The request was filed on 15 November 2012 by the Bulgarian Institute for Legal Initiatives (BILI). The NGO requested that the Ministry of Interior (MoI) provide access to the information whether Sotir Tzatzarov (current Prosecutor General of the Republic of Bulgaria) has received an award under Article 216 of the Ministry of Interior Act for cooperating and providing concrete assistance to the MoI as President of the Plovdiv District Court. In case that he received an award – what were the reasons for this, the nature of the award, when and for what merits?
The Minister did not respond to the request filed. After a complaint was filed with the assistance of AIP, on 16 January 2013 the Minister issued a decision to leave the request without consideration as inadmissible. The Minister stated that the information sought is personal data of Sotir Tzatzarov thus falling outside the scope of the Access to Public Information Act (APIA).
By decision no. 10398 of 10 July 2013 of the SAC, Fifth Division on administrative case no. 2551/2013, judge-rapporteur Emanoil Mitev(in Bulgarian), the Supreme Administrative Court repealed a refusal of the Minister of Interior to provide information on whether the current Prosecutor General – Sotir Tzatzarov had received an award (a pistol) by the ministry at the time when he was president of the District Court – Plovdiv. The court held that information on awards given to persons in high state office by state institutions is not protected personal data but the interest in disclosure overrides.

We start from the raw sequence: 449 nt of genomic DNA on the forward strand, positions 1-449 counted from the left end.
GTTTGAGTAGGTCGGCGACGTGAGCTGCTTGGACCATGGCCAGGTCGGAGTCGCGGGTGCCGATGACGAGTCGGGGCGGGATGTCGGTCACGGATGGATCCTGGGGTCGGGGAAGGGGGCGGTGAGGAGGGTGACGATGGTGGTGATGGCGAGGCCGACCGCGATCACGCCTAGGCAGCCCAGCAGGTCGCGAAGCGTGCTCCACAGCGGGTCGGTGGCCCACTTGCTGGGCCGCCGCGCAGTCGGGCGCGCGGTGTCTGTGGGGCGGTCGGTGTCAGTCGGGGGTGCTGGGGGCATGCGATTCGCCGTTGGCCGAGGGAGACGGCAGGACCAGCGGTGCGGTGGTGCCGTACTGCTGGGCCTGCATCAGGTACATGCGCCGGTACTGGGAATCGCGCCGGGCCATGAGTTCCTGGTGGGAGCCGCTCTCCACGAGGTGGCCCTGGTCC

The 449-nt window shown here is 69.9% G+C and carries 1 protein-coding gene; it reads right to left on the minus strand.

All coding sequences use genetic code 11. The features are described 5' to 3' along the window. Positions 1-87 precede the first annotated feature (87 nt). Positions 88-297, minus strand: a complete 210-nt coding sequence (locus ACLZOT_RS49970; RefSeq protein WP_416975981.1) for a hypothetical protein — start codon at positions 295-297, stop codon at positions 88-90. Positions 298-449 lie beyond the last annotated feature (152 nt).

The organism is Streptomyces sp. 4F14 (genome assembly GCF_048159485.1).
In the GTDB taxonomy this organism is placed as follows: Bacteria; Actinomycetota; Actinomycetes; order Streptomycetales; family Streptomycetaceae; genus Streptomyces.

The Minister lodged an appeal.
By a decision of 10 December 2013 (in Bulgarian), a five-member panel of the SAC upheld the decision of a three-member panel of the SAC repealing a refusal by the Ministry of Interior (MoI) to provide information to the “Bulgarian Institute for Legal Initiatives” foundation on whether the current Prosecutor General Sotir Tzatzarov had received an award (a pistol) by the Ministry at the time when he was president of the District Court – Plovdiv, and if he had received an award what were the reasons for this and when was this. The first instance decision had held that information on awards given to persons in high state office by state institutions is not protected personal data but the interest in disclosure overrides. In addition, the five-member panel stated that magistrates hold a public, high state office and according to the Constitutional Court’s case-law personal data protection of so-called public figures is far lower compared to the personal data protection of other citizens.